Health Policy News and Views Compiled by Benita M. Dodd BENITA DODD I shared a recollection on Facebook recently that is simply amazing in its lesson that it can be a deadly mistake to accept that, “That’s the way we’ve always done it.” I was visiting the Friendly Human studios down at Atlanta’s Tech Village a couple of years ago, and got into a discussion with one of the company execs. We were talking about innovation in doing things, etc. He shared his experience at a medical convention he’d gone to videotape and the story he heard from an oncologist panelist. (It’s been a while and I’m paraphrasing big-time, so bear with me.) The oncologist said he’d been treating brain… View Article

Innovation is the True Health Care Solution

By Josh Daniels Political support for Medicaid expansion in Georgia is on life support and the prognosis may be terminal. This doesn’t mean, however, there isn’t a pathway forward for those looking for health care solutions. It’s the same pathway that has solved many of our problems: innovation. Each Medicaid expansion proposal has been a reaction to the failure of federal policy in attempting to address the “coverage gap.” But the gap is only a symptom of the underlying disease. The Affordable Care Act did little to actually make care affordable. In fact, it aggravated the very conditions that have driven health care costs up: regulation and government intervention. ObamaCare put more patients into the system with no corresponding increase… View Article

Reforming Medicaid with Technology

By Merrill Matthews  Every state is looking for ways to reduce its Medicaid spending. Here’s an untested idea: Integrate existing technology to help Medicaid beneficiaries and their health care providers monitor and manage their health care. Medicaid’s Scope The federal-state Medicaid program is by far the largest health insurance plan, covering 62 million Americans, and it is the first or second biggest budget item in most states. Actually, Medicaid is three different programs. It provides health insurance for low-income children, pregnant women and some adults, covering about 40 percent of all births, and more than 50 percent in some states; It is the primary source of coverage for the disabled; and It covers certain costs for poor seniors, including nursing… View Article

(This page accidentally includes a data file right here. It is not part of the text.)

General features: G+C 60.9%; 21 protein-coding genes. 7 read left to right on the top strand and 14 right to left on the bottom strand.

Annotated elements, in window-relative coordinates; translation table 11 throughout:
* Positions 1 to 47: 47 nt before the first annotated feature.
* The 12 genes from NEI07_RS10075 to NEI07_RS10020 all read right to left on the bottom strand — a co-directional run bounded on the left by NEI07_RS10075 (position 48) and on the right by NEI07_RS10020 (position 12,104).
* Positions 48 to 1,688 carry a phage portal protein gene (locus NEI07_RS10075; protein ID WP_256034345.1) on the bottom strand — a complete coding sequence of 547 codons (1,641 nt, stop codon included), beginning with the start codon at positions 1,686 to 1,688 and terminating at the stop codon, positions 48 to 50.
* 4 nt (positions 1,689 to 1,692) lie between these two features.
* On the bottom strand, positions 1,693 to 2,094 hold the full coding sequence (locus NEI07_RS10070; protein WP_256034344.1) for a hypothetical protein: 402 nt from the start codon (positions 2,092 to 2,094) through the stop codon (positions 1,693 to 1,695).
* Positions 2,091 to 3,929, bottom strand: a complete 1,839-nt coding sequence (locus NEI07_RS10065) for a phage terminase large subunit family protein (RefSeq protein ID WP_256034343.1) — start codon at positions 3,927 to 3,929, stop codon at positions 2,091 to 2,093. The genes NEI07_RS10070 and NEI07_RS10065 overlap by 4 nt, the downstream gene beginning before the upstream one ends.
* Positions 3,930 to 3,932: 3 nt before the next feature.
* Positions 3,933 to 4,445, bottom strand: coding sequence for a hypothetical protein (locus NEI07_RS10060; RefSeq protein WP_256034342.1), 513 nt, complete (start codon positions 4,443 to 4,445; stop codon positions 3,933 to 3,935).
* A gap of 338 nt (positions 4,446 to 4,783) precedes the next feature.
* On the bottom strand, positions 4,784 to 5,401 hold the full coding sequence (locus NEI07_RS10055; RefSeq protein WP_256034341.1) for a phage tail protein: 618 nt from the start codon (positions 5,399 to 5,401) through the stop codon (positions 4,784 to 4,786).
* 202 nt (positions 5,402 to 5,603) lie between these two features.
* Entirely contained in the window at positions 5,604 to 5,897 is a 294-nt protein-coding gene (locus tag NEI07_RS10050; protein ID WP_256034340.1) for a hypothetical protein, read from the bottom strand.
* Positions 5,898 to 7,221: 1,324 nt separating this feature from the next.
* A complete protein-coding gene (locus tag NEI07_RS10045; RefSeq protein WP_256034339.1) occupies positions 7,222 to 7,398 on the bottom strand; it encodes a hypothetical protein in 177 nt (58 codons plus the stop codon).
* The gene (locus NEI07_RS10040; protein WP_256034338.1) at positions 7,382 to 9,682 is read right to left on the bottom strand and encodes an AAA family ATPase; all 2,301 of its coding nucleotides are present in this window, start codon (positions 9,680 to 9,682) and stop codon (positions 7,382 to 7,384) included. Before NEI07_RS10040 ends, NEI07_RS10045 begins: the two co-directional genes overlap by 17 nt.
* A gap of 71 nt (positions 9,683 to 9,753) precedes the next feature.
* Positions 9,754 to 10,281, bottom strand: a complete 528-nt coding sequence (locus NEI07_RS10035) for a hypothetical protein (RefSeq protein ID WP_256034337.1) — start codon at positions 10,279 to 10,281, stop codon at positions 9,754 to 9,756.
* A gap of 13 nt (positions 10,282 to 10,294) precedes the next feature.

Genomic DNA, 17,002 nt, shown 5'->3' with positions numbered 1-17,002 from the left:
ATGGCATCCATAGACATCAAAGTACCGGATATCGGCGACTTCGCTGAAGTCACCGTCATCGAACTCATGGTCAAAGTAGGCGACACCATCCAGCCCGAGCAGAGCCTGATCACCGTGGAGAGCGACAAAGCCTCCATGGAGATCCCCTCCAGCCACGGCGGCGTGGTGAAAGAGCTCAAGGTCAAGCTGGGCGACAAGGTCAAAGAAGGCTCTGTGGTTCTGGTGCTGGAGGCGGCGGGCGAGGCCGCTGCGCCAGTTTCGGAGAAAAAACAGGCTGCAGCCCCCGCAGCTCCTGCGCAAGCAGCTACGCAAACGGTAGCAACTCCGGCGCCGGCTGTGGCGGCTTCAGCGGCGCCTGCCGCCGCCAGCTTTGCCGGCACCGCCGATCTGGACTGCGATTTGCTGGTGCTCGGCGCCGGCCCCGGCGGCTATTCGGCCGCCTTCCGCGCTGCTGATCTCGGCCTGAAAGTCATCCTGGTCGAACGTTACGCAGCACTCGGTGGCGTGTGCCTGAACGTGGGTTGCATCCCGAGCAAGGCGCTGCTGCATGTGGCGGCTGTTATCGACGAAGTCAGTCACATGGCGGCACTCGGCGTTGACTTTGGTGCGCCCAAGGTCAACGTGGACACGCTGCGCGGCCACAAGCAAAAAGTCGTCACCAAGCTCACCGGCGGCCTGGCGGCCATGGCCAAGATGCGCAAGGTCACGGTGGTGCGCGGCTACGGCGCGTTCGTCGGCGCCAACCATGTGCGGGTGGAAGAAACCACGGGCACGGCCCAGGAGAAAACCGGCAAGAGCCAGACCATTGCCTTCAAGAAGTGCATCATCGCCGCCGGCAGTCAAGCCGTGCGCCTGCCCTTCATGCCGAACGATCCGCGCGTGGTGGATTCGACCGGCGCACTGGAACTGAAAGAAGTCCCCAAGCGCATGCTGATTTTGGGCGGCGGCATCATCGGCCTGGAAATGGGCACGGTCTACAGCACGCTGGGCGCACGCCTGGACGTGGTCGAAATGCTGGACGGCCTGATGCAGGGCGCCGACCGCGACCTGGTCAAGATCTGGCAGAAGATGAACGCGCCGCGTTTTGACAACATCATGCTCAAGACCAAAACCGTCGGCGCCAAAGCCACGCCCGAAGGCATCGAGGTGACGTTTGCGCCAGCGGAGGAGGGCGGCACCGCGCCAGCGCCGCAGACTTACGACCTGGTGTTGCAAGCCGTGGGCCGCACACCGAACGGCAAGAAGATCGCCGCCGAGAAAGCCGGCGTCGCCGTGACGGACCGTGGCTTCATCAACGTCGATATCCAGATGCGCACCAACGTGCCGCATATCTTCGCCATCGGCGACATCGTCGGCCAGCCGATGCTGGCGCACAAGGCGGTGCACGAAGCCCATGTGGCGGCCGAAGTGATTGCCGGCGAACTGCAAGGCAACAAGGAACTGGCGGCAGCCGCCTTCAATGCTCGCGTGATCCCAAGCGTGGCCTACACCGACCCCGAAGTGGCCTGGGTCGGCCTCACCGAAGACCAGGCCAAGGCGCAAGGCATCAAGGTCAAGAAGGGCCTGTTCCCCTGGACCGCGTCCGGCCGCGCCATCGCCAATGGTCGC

Friday Facts: August 27, 2015

It’s Friday! Events Register for Health Connect South by August 31 to obtain the Georgia Public Policy Foundation member discount! September 16: Health Connect South 2015 takes place at the Georgia Aquarium. This amazing daylong program highlights health collaborations and innovations throughout the Southeast, with a special focus on the ebola response. Dr. Brenda Fitzgerald, Commissioner of Public Health and former Chairman of the Georgia Public Policy Foundation is a featured speaker. And Foundation members who register by August 31 get 20 percent off the registration fee with the promotion code GPPF_HCS02015. Register here. October 15: Early bird deadline! Just one week left to claim your Early Bird Discount for the Sixth Annual Georgia Legislative Policy Forum. The… View Article

Checking Up On Health: August 4, 2015

Health Policy News and Views Compiled by Benita M. Dodd BENITA DODD On Sunday, colon cancer took the life of a very dear, longtime friend and former colleague at The Atlanta Journal-Constitution. The tributes to Frank Hyland, a fine author, sportswriter, editor and all-round classical journalist are both poignant and hilarious. It’s consoling when someone leaves you with the finest of memories. I have a feeling Frank’s busily reviewing obits and checking game stats at the Pearly Gates while we’re still here chuckling about his shenanigans. And if you haven’t read his book, “The Sportin’ Life of Lewis Grizzard,” you’re missing some great, irreverent newsroom tales! It got me thinking again about colon cancer and screenings. My mother-in-law, too, succumbed… View Article